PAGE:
Numbering the Bullets — and Backdoor Gun Control

In the Spring of 2008, some Tennessee lawmakers were pushing a bill (HB 3245/SB 3395) that would require all bullets sold in the state to be laser-engraved with a unique serial number. Tennessee is one of several states in which this scheme was  floated. Such initiatives will probably resurface, like a recurring infection, after the first of the year.

I’m sure that the legislative sponsors sincerely believe that the technology to do this exists, that it is “relatively” reliable and inexpensive, that it won’t impose an undue burden on legal gun owners, and that it will result in solving more firearm crimes.

Most are also sincere (one hopes) in the belief that this bullet ID database will not be used as a back-door method of identifying legal handgun owners, in order to make the confiscation of their handguns at a later date more convenient. For a government that no longer trusts its citizens with the right of self defense by handgun, this is a logical way to go.  Most legislators, that is. Unfortunately, there may be some who eagerly await such a confiscation move, and who hope that an ammunition database will make it easier.

As to the technology, please allow an Information Technology administrator and firearms enthusiast to express some skepticism. Yes, it is certainly possible to laser-engrave a very large amount of information onto a very small surface area. One only has to look at a photo taken through an electron microscope of an integrated circuit “chip,” showing the circuit paths etched by a laser. The individual conductive paths make a human hair look like a giant redwood, by comparison.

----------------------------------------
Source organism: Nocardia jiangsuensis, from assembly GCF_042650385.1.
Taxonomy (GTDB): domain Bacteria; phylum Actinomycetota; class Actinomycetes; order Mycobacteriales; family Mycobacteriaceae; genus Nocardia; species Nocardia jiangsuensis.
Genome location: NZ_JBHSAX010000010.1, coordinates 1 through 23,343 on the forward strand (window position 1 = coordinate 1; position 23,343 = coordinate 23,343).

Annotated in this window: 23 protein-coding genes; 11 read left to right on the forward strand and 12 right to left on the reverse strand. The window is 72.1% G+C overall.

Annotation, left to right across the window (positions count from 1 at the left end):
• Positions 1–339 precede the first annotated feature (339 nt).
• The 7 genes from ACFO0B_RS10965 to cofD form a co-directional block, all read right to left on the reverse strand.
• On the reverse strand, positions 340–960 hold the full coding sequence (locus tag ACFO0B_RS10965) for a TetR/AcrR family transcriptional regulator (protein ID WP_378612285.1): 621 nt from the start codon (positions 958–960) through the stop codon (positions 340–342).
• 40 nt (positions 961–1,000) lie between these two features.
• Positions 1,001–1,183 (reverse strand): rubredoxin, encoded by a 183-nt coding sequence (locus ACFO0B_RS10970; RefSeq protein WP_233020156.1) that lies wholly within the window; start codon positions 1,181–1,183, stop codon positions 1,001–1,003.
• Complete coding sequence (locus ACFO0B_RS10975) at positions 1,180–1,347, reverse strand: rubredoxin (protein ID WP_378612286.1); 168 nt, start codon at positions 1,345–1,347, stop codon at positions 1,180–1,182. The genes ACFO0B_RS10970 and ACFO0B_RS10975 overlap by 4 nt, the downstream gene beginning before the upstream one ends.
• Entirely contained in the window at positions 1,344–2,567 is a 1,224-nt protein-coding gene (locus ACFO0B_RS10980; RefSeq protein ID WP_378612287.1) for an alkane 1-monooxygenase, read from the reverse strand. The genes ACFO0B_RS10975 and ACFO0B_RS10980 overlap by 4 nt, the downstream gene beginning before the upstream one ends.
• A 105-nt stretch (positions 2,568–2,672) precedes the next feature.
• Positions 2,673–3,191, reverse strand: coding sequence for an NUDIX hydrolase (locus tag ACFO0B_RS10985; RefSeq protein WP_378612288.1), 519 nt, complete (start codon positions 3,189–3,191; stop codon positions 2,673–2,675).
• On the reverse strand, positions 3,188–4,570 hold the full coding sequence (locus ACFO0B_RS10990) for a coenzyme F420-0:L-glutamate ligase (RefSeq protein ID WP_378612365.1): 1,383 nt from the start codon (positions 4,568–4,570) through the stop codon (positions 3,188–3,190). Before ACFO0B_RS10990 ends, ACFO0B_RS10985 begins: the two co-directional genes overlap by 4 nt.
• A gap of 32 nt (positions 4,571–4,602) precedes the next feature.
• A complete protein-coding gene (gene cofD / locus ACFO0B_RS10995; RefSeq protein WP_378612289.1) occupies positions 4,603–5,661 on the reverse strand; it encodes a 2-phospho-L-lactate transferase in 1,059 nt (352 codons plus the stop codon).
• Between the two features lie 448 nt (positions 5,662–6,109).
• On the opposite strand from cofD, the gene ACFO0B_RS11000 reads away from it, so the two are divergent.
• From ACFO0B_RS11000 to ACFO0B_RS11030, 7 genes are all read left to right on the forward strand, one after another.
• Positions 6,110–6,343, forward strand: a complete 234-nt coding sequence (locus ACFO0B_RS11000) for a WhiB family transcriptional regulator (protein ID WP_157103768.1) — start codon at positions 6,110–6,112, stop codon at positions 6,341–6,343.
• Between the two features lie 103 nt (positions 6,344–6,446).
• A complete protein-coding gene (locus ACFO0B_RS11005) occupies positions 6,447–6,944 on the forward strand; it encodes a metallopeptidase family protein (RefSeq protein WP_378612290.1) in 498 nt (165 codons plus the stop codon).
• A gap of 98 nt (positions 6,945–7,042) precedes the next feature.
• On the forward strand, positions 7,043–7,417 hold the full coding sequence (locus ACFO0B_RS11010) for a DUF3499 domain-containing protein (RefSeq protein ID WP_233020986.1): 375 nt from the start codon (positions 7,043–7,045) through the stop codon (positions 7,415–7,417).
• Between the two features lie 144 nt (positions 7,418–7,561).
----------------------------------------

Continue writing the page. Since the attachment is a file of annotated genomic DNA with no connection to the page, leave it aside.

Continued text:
However, integrated circuits are not fired under tremendous heat and pressure from the breech of a firearm, forced down the barrel of that firearm at 500 to 1000 miles per hour, and distorted or even shattered on impact. Have the bill’s sponsors seen objective studies that show how much of that etched code is still readable after the short, stressful life of a fired bullet? Or, are they taking the word of the measure’s proponents?

Then there’s the challenge of storing and recovering those codes from a government database. By some estimates, 10 billion rounds (that’s ten times one thousand times one million) of the more common handgun ammunition types are manufactured in the United States alone, every year. Even if, as some of the “ammo coding” proponents suggest, the code would “only” narrow the field to one box of twenty to fifty rounds of ammunition, we are still talking about generating, etching, and keeping accurate track of something like half a billion (that’s five hundred times one million) unique codes — each year. And each year, add another half a billion.

Ammunition has a shelf life measured in years, or even decades, if properly stored. So, a bullet coded one day may not be fired until ten, or twenty years later. Am I supposed to believe that a government that can’t even keep track of ten or twenty million illegal aliens (We don’t know how many, do we?), or the illegal use of a 9-digit Social Security number, will be able to track one, unique “ammo code” code out of five billion, back ten years, to the manufacturer, seller and, ultimately, to the buyer? Sorry. I don’t. Even if the information is entered accurately (and it often isn’t, judging from other forms of government record-keeping), it can be lost, altered or destroyed.

Does anyone know what it will cost to maintain the database — personnel, hardware, software — that houses this information? Do the legislative sponsors have any realistic estimates? Or, are they listening to the moist whispers in their ears from the manufacturers of laser engravers, database administration programs and computer servers, who will be scrambling for the contracts to accumulate and maintain this enormous, and always-growing mountain of data?

Does anyone dispute that the burden of this process on the ammunition manufacturers will drive up the price of their products? One ‘Ammo Code” proponent’s Website (www.ammocoding.com) estimates that a laser engraver will cost “only” $300,000 to $500,000. Of course, an engraver would be needed at the end of each production line. If a manufacturer runs batches of the five or six most popular handgun ammunition types at one time, that’s “only” a few millions of dollars in up-front costs, plus the cost of labor to operate and maintain what must be a fairly complex piece of equipment, plus the extra time and space added to the manufacturing process, and their attendant costs.